Jeff Hoffman: TIF bill could stymie development in Wisconsin

Jeff Hoffman: TIF bill could stymie development in Wisconsin

Jeff Hoffman

Jeff Hoffman

MILWAUKEE — Wisconsin continues to capture significant investment from global business leaders.

In just the past 12 months, companies such as Milwaukee Electric Tool, Oshkosh Corporation and Leonardo DRS have committed to constructing and occupying new corporate headquarters in Wisconsin. These three developments alone will create or retain over 2,500 jobs and add $75 million in local assessed property value. And Milwaukee Electric Tool just announced another massive campus in Menomonee Falls that could produce an additional 770 jobs in the area.

Unfortunately, the economic development tool that helped make these projects a reality — tax increment financing — is in jeopardy. Wisconsin should be wary of Senate Bill 560. Its goal is to rein in TIF, but it could have a chilling effect on investment instead.

In a globally competitive marketplace with increasing construction costs, financing large projects can be complex. Communities are becoming more concerned about the potential abuse of incentive programs used to lure economic development. But Wisconsin does not live in a bubble. When a company such as Milwaukee Electric Tool looks to invest in a long-term expansion, it can choose to locate anywhere.

The cost of occupying real estate is a major consideration when site selection decisions are being made, which is why incentives often are offered. Wisconsin is already behind the curve on this front, compared to neighboring states. Illinois, Iowa, Minnesota and Indiana can offer up a buffet of incentives such as property tax abatement as well as sales and payroll tax incentives. Wisconsin cannot.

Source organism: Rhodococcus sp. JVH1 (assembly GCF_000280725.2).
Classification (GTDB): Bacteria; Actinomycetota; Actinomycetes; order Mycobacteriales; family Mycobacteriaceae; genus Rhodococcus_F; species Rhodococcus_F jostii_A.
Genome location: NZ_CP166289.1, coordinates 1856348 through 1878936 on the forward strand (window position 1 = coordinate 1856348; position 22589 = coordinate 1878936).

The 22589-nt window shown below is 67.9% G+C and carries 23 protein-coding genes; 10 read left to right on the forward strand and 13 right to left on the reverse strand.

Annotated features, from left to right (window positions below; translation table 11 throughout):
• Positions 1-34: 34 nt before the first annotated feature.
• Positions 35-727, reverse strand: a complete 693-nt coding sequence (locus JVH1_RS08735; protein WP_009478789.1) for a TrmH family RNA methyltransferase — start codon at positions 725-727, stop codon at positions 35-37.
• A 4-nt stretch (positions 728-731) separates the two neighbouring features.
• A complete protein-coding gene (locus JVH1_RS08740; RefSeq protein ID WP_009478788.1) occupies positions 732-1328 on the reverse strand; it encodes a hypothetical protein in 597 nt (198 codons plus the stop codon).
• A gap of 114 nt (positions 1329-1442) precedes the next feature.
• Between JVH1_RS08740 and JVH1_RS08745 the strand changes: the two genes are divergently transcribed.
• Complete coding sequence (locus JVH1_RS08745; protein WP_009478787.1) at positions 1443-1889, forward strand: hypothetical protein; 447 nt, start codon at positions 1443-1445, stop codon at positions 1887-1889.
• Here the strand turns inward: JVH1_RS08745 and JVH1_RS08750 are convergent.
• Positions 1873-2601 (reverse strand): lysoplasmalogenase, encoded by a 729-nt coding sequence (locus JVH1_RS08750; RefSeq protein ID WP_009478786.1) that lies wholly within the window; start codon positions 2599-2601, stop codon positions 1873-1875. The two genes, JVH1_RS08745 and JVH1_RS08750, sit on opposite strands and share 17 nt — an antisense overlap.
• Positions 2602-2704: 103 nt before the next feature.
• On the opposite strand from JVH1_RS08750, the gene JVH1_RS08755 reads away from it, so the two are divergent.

The powerful tool we do have at our disposal is TIF. All three of the projects mentioned above utilized TIF to get across the finish line. Not every TIF project is going to work out according to plan. But taken as a whole, TIF unquestionably has been the most effective at leveraging economic development. For every $1 of TIF investment, an additional $4.66 of tax base is created.

Some critics are concerned TIF needs to be reined in. In particular, opponents of TIF have zeroed in on the ever-expanding use of upfront cash grants. These grants can be used beyond the traditional scope of TIF paying for public infrastructure. For example, cash grants might help businesses and developers with site acquisition, environmental remediation, parking structures and property tax rebates.

Though the term “cash grant” is attention grabbing, the practice has arguably improved accountability and responsibility when TIF is utilized for a project. When a cash grant is issued, a project agreement must be entered into between the community and the recipient. Such an agreement outlines what the specific project will deliver and how cash grants will be funded.

The practice is commonly referred to as “pay as you go,” or “PAYGO.” It reimburses recipients with cash grants when they deliver on their development promises. A great example of PAYGO is the Oshkosh Corporation agreement. The city of Oshkosh issued a $6 million grant in exchange for Oshkosh Corporation guaranteeing the construction of a 150,000-square-foot corporate headquarters valued at $19 million.

A bipartisan coalition of legislators has proposed Senate Bill 560 to fundamentally change how local communities use TIF. The bill would restrict upfront cash grants that communities can provide. It also would require unanimous consent among local TIF boards to amend territory and financing timelines for existing districts.

The impacts of this legislation could be chilling on corporate site selection. Both the Milwaukee Electric Tool and Oshkosh Corporation projects would not have been eligible for TIF assistance had SB 560 been law.

SB 560 could dramatically impact the $370 million of local economic development firepower that the TIF program can deliver on an annual basis. As Wisconsin businesses look to expand, lawmakers should not be looking to place limitations and restrictions on what has proven to be the most successful and responsible economic development tool Wisconsin has.

Hoffman is co-chair of the NAIOP Commercial Real Estate Development Association public policy committee and a principal with Cushman & Wakefield | Boerke in Milwaukee.


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